Products Liability: Replacement Parts

By on March 24, 2009 - Comments off

Taylor v. Elliott Turbomachinery Co., Inc., (1st District, February 25, 2009), 171 Cal.App.4th 564, 90 Cal.Rptr.3d 414, 09 Cal. Daily Op. Serv. 2395, 2009 Daily Journal D.A.R. 2930

A former U.S. Navy sailor who had worked aboard the U.S.S. Hornet in the mid-1960s, filed an action against several manufacturers of equipment used in the ship’s propulsion system. The plaintiff contended that he had contracted mesothelioma as a result of his exposure to asbestos-containing parts contained within various metal valves and other components which he had serviced. Although the equipment had been installed in 1943 and all the asbestos-containing parts had been removed and replaced with parts made by manufacturers other than the defendants, the plaintiff contended that the original manufacturers had a duty to warn of the hazards arising from the foreseeable use of their products, as well as hazards arising from the combination of their product and products manufactured by others.

The trial court granted the manufacturers motion for summary judgment and the court of appeal affirmed, holding that the defendants owed the plaintiff no duty to warn of the dangers inherent in asbestos-containing products supplied by other manufacturers:

“Other manufacturers cannot be expected to determine the relative dangers of various products they do not produce or sell and certainly do not have a chance to inspect or evaluate. This legal distinction acknowledges that over-extending the level of responsibility could potentially lead to commercial as well as legal nightmares in product distribution. And California cases have acknowledged the need for this restraint.
. . .
Respondents were not part of the “chain of distribution” of the gaskets, packing, discs, and insulation that Mr. Taylor encountered during his service on the Hornet in the 1960s. It is undisputed that all of the original asbestos-containing materials that may have been supplied when respondents delivered their equipment to the Navy in 1943 had been removed by the time Mr. Taylor served aboard the Hornet. Even if respondents were part of the chain of distribution of these original materials, they were certainly not part of the chain of distribution for the asbestos-containing materials to which Mr. Taylor was exposed.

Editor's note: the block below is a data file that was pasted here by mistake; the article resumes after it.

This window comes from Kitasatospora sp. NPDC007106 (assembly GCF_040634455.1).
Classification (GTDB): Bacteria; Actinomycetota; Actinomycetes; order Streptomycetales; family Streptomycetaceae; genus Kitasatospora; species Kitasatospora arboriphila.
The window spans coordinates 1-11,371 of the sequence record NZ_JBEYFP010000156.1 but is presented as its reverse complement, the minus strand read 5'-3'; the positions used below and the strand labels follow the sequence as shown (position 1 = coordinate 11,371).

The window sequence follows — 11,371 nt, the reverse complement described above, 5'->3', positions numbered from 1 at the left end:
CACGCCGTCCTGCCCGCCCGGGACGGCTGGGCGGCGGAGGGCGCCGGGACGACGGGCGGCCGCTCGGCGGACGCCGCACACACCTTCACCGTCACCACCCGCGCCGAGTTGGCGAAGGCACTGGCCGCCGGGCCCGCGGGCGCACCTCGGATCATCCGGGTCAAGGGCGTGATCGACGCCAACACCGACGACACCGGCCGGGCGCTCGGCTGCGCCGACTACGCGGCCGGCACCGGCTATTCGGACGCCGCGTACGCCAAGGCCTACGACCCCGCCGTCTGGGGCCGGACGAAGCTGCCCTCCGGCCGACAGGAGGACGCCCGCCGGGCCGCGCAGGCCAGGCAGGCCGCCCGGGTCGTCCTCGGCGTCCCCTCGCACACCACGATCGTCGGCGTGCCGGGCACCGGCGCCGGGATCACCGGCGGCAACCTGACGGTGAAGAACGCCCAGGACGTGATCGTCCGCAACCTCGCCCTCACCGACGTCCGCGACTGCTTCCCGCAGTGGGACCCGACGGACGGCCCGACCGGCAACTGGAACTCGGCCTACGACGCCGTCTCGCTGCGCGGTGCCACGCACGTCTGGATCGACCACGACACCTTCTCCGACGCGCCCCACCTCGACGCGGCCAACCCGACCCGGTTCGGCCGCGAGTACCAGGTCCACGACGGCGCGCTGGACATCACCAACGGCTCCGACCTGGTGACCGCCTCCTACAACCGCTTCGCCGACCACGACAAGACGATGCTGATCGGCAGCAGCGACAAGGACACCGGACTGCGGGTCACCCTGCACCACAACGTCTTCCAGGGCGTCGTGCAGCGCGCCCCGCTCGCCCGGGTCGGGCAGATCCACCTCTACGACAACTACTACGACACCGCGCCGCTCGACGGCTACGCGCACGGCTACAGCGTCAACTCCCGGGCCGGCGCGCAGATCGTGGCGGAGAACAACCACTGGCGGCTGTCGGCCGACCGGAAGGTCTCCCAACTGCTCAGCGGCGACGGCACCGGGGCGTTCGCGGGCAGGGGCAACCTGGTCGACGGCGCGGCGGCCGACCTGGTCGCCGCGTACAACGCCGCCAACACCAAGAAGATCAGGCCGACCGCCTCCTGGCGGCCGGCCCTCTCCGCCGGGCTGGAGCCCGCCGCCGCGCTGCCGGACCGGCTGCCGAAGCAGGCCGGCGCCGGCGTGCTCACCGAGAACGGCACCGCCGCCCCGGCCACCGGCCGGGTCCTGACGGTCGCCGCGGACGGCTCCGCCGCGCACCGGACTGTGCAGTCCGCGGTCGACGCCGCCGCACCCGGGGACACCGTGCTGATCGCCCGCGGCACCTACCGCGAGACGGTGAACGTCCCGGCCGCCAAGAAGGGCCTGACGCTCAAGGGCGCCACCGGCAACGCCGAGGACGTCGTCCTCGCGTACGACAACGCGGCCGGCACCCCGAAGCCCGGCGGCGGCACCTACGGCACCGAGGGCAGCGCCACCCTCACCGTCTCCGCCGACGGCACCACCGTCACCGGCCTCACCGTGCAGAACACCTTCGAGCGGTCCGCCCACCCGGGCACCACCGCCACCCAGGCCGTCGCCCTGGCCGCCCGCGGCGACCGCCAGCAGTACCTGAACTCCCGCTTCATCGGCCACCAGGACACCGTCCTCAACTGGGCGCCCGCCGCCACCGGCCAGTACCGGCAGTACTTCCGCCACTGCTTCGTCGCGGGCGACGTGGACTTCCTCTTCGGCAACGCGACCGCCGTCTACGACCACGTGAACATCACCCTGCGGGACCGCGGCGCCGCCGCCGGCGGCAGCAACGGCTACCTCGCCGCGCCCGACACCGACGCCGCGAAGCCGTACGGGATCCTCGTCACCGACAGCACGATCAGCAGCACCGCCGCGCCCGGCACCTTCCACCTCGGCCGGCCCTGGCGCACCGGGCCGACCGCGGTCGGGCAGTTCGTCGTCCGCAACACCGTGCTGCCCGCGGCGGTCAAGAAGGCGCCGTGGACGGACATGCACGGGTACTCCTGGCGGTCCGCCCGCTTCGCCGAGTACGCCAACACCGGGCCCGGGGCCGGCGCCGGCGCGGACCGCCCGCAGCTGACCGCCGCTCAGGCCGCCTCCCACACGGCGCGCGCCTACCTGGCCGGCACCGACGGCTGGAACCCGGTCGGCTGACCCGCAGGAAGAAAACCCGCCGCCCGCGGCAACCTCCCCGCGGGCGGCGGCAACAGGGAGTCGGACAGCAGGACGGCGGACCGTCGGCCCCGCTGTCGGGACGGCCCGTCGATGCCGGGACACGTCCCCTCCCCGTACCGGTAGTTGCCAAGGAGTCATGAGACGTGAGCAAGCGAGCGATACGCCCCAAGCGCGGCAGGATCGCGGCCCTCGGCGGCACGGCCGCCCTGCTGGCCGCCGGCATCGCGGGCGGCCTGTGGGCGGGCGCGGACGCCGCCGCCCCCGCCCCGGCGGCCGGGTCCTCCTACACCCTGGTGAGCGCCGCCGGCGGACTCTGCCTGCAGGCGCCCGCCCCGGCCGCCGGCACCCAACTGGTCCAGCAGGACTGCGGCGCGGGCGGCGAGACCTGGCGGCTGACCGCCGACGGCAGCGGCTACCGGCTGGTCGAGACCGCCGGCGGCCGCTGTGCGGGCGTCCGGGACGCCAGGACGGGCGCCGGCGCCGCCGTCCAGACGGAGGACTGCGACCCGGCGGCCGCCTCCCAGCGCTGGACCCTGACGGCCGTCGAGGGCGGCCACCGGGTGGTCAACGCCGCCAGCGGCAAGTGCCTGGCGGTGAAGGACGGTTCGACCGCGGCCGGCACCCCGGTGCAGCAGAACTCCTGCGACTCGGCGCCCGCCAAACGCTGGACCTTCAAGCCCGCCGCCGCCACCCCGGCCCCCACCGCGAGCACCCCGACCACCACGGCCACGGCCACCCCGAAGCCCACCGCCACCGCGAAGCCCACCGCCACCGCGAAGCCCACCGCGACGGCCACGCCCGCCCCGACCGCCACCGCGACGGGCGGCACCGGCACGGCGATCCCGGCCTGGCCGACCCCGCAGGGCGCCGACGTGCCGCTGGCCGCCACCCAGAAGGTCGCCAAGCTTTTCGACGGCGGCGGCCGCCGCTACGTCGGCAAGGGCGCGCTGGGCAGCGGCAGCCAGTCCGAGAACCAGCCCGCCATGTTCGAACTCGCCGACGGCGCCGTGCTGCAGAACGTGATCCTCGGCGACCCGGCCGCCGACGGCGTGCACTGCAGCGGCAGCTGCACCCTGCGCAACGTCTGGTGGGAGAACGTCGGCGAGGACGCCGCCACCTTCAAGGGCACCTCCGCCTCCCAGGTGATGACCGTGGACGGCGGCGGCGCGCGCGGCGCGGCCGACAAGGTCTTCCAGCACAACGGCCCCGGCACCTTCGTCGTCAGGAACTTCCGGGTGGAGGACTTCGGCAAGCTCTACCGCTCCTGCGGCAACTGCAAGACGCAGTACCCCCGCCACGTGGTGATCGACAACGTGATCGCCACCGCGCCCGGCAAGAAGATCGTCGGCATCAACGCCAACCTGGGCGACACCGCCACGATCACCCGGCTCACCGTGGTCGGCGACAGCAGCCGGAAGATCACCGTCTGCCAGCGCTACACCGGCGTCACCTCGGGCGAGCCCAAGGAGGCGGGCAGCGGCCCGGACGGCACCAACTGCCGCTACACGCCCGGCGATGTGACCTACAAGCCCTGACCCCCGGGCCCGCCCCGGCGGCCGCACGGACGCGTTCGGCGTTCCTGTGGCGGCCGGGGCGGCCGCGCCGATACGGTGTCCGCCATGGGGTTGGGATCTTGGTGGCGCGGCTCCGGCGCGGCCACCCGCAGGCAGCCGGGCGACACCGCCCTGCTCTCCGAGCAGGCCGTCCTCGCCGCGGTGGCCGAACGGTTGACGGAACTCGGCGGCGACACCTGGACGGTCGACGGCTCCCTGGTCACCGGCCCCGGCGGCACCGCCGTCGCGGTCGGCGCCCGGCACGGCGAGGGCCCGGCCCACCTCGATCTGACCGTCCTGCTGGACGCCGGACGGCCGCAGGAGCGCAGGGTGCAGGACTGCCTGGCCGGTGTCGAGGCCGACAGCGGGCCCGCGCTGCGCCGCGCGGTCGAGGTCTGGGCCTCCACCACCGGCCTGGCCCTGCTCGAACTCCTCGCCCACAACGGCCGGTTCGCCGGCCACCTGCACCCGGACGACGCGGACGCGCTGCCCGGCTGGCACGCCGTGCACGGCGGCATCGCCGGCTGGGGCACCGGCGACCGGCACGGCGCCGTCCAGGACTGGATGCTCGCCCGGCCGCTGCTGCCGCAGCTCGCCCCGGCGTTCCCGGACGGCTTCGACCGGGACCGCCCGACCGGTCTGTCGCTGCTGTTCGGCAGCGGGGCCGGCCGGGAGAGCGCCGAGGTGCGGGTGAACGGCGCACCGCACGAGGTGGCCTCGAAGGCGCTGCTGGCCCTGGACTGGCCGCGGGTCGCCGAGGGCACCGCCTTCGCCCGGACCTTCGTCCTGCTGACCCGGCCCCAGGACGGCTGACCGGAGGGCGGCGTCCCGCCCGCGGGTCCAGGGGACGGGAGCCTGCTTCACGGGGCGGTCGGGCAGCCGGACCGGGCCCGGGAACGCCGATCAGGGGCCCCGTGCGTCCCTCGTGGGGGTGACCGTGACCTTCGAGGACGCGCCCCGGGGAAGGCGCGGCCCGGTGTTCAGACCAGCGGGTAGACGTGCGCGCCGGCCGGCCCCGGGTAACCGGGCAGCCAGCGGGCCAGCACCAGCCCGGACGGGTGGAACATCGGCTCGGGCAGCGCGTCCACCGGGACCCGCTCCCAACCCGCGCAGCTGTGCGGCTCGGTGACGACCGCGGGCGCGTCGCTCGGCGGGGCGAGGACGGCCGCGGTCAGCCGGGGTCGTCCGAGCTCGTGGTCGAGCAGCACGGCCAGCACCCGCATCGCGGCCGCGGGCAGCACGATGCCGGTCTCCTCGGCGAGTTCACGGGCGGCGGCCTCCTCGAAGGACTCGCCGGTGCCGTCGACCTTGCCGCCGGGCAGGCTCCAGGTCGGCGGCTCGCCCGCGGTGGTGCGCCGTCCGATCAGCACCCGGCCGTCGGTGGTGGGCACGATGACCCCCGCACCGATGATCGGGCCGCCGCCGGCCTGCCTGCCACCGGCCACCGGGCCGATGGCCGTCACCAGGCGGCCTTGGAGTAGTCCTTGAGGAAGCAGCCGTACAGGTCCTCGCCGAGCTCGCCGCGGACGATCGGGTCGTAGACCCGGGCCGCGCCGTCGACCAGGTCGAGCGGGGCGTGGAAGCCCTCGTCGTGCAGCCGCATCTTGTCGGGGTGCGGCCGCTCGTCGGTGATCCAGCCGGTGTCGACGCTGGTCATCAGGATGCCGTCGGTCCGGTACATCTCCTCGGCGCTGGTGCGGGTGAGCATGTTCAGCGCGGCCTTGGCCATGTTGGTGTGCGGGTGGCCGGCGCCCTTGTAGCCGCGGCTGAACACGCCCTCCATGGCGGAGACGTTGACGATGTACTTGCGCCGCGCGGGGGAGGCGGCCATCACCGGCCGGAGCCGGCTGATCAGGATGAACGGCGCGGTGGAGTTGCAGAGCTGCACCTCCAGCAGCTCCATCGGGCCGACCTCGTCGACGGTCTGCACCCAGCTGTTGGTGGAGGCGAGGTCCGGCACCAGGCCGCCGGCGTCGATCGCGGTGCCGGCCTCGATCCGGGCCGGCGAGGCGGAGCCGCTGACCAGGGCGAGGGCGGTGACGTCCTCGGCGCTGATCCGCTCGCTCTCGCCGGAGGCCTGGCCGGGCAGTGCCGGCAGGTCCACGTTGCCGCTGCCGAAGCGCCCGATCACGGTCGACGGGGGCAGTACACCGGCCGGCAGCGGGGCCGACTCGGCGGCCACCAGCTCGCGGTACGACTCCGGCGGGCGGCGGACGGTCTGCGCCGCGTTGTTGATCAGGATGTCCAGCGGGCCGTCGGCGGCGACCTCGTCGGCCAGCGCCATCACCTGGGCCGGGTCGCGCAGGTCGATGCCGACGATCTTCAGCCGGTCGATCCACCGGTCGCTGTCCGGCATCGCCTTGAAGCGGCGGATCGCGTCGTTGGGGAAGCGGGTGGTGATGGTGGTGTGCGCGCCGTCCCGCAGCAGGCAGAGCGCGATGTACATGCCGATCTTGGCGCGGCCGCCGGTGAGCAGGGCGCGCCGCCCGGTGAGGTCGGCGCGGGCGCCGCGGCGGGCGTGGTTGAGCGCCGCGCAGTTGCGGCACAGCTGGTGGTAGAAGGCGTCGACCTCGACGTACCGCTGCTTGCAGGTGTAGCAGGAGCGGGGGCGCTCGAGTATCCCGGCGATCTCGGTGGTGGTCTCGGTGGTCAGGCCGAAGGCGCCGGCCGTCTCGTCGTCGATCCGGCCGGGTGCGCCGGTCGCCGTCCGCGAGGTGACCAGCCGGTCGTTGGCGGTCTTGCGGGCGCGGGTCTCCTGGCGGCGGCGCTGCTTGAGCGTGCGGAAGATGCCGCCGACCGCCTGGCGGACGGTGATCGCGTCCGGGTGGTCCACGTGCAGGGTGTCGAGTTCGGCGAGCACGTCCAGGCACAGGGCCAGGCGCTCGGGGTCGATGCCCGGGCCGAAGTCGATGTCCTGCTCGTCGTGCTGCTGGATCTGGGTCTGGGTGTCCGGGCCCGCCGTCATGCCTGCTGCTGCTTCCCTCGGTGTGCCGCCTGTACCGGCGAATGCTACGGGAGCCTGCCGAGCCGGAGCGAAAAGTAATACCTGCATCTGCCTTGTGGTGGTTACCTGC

. . .
Our review of both the case law and relevant policy considerations persuades us that respondents have the better of this argument. Although a manufacturer may owe a duty to warn when the use of its product in combination with the product of another creates a potential hazard, that duty arises only when the manufacturer’s own product causes or creates the risk of harm.
. . .
Thus, to date, California case law has not imposed on manufacturers a duty to warn about the dangerous propensities of other manufacturers’ products. California courts will not impose a duty to warn on a manufacturer where the manufacturer’s product “did not cause or create the risk of harm.”
. . .
Adopting the rule Mrs. Taylor advocates would extend potential liability for failure to warn to persons far outside of the distribution chain of the defective product. Defendants whose products happen to be used in conjunction with defective products made or supplied by others could incur liability not only for their own products, but also for every other product with which their product might foreseeably be used. The policy considerations that militate against imposition of strict liability in this situation apply with equal force in the context of negligence.”

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